It is reported that in a collection of stories called Bhagavata purana:
all the visible stars and planets moving through space are likened to a dolphin that swims through the waterWell maybe. It's important not to be sentimental about cetaceans. Dan Everett has a nice story though:
It was about 5:45, the most beautiful time of day, when the sun glows orange and the river’s reflective darkness stands out against the rusty color of sky and the luxuriant spinach green of the jungle. As I sat idly watching and sipping my coffee, I was startled by the sight of two small gray porpoises jumping in synch out of the river. I had no idea that there were freshwater porpoises. Almost immediately, from around the bend came two Pirahã canoes, their riders paddling for all they were worth, in pursuit of the porpoises, trying to touch them with their paddles. It was a game of tag, porpoise tag.Everett also writes that:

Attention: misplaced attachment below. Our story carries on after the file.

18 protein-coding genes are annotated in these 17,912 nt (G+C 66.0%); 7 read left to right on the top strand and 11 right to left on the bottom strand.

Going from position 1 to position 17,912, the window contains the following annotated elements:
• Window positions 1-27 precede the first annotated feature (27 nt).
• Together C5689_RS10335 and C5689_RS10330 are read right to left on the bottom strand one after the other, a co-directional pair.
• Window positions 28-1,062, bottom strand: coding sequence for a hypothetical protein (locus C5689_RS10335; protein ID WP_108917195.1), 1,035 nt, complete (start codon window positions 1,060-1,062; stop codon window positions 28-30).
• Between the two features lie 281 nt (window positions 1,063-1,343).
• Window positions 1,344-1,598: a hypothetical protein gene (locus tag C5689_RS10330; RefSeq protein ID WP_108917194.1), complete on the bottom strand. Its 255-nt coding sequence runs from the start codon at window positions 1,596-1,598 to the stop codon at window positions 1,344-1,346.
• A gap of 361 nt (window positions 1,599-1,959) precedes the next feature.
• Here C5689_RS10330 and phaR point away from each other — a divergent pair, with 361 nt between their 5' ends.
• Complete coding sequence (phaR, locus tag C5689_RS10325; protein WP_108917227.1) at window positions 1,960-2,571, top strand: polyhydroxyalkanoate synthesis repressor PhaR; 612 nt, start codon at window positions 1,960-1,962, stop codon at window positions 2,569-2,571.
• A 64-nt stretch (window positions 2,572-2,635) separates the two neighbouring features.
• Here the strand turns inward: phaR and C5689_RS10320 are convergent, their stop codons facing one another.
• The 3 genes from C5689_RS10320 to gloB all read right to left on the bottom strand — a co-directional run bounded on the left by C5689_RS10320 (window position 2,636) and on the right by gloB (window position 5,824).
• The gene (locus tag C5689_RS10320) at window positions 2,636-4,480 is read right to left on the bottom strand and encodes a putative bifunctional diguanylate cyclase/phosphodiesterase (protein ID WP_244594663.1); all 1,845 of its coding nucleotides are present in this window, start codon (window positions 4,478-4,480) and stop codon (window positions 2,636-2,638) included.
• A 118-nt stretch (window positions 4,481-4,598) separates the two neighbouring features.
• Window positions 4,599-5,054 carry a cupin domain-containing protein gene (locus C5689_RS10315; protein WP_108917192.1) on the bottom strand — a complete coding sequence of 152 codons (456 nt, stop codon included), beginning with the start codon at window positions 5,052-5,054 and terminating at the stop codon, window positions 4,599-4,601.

Apparently the porpoises enjoyed themselves because they continually came up just out of reach of the men in canoes. This went on for half an hour, until darkness brought an end to the chase. The Pirahã in the canoes and on the banks (for by now a crowd had gathered) were laughing hysterically. As they stopped chasing the porpoises, the porpoises disappeared. (In all my years watching this contest between mammals, no porpoise has ever been 'tagged').
the most striking thing I remember about seeing the Pirahãs for the first time was how happy everyone seemed.I assume that when Everett says porpoise he is in fact referring to the Amazon River Dolphin, Inia Geoffrensis.
 P.S. 22 Sep: A picture of Milky Way centre by Stéphane Guisard.
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